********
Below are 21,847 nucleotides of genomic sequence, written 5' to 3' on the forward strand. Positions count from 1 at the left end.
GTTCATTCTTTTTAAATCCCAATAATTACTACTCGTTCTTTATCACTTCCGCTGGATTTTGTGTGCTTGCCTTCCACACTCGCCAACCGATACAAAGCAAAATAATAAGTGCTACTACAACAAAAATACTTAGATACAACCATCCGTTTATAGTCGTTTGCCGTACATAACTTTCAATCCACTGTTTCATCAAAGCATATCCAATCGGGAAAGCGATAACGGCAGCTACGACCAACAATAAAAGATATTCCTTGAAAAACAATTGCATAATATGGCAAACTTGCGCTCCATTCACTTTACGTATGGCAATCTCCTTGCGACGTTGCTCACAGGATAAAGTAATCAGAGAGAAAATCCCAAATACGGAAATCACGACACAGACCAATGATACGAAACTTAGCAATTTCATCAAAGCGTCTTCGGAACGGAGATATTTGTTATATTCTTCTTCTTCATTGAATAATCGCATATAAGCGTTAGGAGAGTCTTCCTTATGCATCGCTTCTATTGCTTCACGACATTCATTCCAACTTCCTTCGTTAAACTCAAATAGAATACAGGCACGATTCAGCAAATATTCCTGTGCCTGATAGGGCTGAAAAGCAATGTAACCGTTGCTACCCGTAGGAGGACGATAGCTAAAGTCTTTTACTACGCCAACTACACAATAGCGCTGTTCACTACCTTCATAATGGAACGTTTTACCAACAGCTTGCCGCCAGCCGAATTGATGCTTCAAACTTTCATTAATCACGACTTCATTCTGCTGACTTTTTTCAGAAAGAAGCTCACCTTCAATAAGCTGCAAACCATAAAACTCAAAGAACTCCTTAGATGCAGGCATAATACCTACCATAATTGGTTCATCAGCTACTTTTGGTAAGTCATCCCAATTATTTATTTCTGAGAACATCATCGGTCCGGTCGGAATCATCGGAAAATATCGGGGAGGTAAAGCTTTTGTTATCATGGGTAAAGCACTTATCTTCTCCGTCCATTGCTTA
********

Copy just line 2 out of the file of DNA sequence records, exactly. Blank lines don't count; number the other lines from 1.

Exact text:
GTTCATTCTTTTTAAATCCCAATAATTACTACTCGTTCTTTATCACTTCCGCTGGATTTTGTGTGCTTGCCTTCCACACTCGCCAACCGATACAAAGCAAAATAATAAGTGCTACTACAACAAAAATACTTAGATACAACCATCCGTTTATAGTCGTTTGCCGTACATAACTTTCAATCCACTGTTTCATCAAAGCATATCCAATCGGGAAAGCGATAACGGCAGCTACGACCAACAATAAAAGATATTCCTTGAAAAACAATTGCATAATATGGCAAACTTGCGCTCCATTCACTTTACGTATGGCAATCTCCTTGCGACGTTGCTCACAGGATAAAGTAATCAGAGAGAAAATCCCAAATACGGAAATCACGACACAGACCAATGATACGAAACTTAGCAATTTCATCAAAGCGTCTTCGGAACGGAGATATTTGTTATATTCTTCTTCTTCATTGAATAATCGCATATAAGCGTTAGGAGAGTCTTCCTTATGCATCGCTTCTATTGCTTCACGACATTCATTCCAACTTCCTTCGTTAAACTCAAATAGAATACAGGCACGATTCAGCAAATATTCCTGTGCCTGATAGGGCTGAAAAGCAATGTAACCGTTGCTACCCGTAGGAGGACGATAGCTAAAGTCTTTTACTACGCCAACTACACAATAGCGCTGTTCACTACCTTCATAATGGAACGTTTTACCAACAGCTTGCCGCCAGCCGAATTGATGCTTCAAACTTTCATTAATCACGACTTCATTCTGCTGACTTTTTTCAGAAAGAAGCTCACCTTCAATAAGCTGCAAACCATAAAACTCAAAGAACTCCTTAGATGCAGGCATAATACCTACCATAATTGGTTCATCAGCTACTTTTGGTAAGTCATCCCAATTATTTATTTCTGAGAACATCATCGGTCCGGTCGGAATCATCGGAAAATATCGGGGAGGTAAAGCTTTTGTTATCATGGGTAAAGCACTTATCTTCTCCGTCCATTGCTTA